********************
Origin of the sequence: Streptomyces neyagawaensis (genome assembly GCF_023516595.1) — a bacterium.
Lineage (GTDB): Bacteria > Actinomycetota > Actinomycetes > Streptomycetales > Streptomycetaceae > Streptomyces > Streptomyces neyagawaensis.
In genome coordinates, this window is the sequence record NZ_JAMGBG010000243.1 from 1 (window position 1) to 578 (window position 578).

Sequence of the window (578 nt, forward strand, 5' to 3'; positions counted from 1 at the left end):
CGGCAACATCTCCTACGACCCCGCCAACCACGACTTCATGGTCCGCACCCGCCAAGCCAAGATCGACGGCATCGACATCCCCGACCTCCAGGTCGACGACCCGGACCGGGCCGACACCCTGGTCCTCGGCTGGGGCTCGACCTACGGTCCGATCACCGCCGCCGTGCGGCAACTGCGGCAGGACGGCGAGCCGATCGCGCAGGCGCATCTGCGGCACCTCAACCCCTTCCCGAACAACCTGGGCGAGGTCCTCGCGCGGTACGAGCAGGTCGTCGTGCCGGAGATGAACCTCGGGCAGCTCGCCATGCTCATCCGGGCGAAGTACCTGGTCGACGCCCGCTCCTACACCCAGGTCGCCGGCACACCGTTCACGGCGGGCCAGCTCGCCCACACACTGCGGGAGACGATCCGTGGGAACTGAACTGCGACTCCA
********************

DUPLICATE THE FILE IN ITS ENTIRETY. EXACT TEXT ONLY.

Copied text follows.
Origin of the sequence: Streptomyces neyagawaensis (genome assembly GCF_023516595.1) — a bacterium.
Lineage (GTDB): Bacteria > Actinomycetota > Actinomycetes > Streptomycetales > Streptomycetaceae > Streptomyces > Streptomyces neyagawaensis.
In genome coordinates, this window is the sequence record NZ_JAMGBG010000243.1 from 1 (window position 1) to 578 (window position 578).

Sequence of the window (578 nt, forward strand, 5' to 3'; positions counted from 1 at the left end):
CGGCAACATCTCCTACGACCCCGCCAACCACGACTTCATGGTCCGCACCCGCCAAGCCAAGATCGACGGCATCGACATCCCCGACCTCCAGGTCGACGACCCGGACCGGGCCGACACCCTGGTCCTCGGCTGGGGCTCGACCTACGGTCCGATCACCGCCGCCGTGCGGCAACTGCGGCAGGACGGCGAGCCGATCGCGCAGGCGCATCTGCGGCACCTCAACCCCTTCCCGAACAACCTGGGCGAGGTCCTCGCGCGGTACGAGCAGGTCGTCGTGCCGGAGATGAACCTCGGGCAGCTCGCCATGCTCATCCGGGCGAAGTACCTGGTCGACGCCCGCTCCTACACCCAGGTCGCCGGCACACCGTTCACGGCGGGCCAGCTCGCCCACACACTGCGGGAGACGATCCGTGGGAACTGAACTGCGACTCCA